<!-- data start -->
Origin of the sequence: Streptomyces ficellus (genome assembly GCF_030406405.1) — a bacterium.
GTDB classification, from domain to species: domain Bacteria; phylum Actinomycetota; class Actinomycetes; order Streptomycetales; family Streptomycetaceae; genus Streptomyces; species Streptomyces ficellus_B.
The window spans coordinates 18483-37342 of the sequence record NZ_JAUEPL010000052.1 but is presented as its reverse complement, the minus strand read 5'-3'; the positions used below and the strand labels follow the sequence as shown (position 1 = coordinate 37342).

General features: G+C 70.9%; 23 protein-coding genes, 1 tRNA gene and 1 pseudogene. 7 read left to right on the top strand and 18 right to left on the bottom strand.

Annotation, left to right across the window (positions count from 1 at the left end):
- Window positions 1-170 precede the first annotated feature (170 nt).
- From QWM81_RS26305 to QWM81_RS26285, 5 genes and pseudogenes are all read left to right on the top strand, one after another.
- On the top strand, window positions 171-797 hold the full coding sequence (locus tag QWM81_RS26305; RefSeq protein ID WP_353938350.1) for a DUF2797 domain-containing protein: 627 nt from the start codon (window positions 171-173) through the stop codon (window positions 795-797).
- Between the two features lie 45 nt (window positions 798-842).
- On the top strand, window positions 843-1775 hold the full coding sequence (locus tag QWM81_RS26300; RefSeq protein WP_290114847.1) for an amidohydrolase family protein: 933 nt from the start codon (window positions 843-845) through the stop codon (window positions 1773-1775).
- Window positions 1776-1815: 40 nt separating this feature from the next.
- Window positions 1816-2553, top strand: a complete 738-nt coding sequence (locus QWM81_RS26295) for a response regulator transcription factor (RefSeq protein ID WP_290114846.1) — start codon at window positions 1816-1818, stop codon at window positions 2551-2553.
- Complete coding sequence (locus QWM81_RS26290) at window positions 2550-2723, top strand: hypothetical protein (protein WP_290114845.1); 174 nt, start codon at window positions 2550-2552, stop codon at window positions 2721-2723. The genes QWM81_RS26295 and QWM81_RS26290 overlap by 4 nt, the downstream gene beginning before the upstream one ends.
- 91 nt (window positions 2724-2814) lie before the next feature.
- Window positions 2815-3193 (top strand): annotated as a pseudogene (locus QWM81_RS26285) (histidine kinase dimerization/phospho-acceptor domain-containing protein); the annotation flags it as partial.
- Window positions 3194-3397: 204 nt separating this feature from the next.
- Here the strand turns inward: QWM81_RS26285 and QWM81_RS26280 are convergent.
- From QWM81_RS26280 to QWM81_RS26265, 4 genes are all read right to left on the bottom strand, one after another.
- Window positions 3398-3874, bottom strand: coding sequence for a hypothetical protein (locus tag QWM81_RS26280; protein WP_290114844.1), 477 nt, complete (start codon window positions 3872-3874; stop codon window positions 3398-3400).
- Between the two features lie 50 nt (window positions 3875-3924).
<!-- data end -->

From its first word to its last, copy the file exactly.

Origin of the sequence: Streptomyces ficellus (genome assembly GCF_030406405.1) — a bacterium.
GTDB classification, from domain to species: domain Bacteria; phylum Actinomycetota; class Actinomycetes; order Streptomycetales; family Streptomycetaceae; genus Streptomyces; species Streptomyces ficellus_B.
The window spans coordinates 18483-37342 of the sequence record NZ_JAUEPL010000052.1 but is presented as its reverse complement, the minus strand read 5'-3'; the positions used below and the strand labels follow the sequence as shown (position 1 = coordinate 37342).

General features: G+C 70.9%; 23 protein-coding genes, 1 tRNA gene and 1 pseudogene. 7 read left to right on the top strand and 18 right to left on the bottom strand.

Annotation, left to right across the window (positions count from 1 at the left end):
- Window positions 1-170 precede the first annotated feature (170 nt).
- From QWM81_RS26305 to QWM81_RS26285, 5 genes and pseudogenes are all read left to right on the top strand, one after another.
- On the top strand, window positions 171-797 hold the full coding sequence (locus tag QWM81_RS26305; RefSeq protein ID WP_353938350.1) for a DUF2797 domain-containing protein: 627 nt from the start codon (window positions 171-173) through the stop codon (window positions 795-797).
- Between the two features lie 45 nt (window positions 798-842).
- On the top strand, window positions 843-1775 hold the full coding sequence (locus tag QWM81_RS26300; RefSeq protein WP_290114847.1) for an amidohydrolase family protein: 933 nt from the start codon (window positions 843-845) through the stop codon (window positions 1773-1775).
- Window positions 1776-1815: 40 nt separating this feature from the next.
- Window positions 1816-2553, top strand: a complete 738-nt coding sequence (locus QWM81_RS26295) for a response regulator transcription factor (RefSeq protein ID WP_290114846.1) — start codon at window positions 1816-1818, stop codon at window positions 2551-2553.
- Complete coding sequence (locus QWM81_RS26290) at window positions 2550-2723, top strand: hypothetical protein (protein WP_290114845.1); 174 nt, start codon at window positions 2550-2552, stop codon at window positions 2721-2723. The genes QWM81_RS26295 and QWM81_RS26290 overlap by 4 nt, the downstream gene beginning before the upstream one ends.
- 91 nt (window positions 2724-2814) lie before the next feature.
- Window positions 2815-3193 (top strand): annotated as a pseudogene (locus QWM81_RS26285) (histidine kinase dimerization/phospho-acceptor domain-containing protein); the annotation flags it as partial.
- Window positions 3194-3397: 204 nt separating this feature from the next.
- Here the strand turns inward: QWM81_RS26285 and QWM81_RS26280 are convergent.
- From QWM81_RS26280 to QWM81_RS26265, 4 genes are all read right to left on the bottom strand, one after another.
- Window positions 3398-3874, bottom strand: coding sequence for a hypothetical protein (locus tag QWM81_RS26280; protein WP_290114844.1), 477 nt, complete (start codon window positions 3872-3874; stop codon window positions 3398-3400).
- Between the two features lie 50 nt (window positions 3875-3924).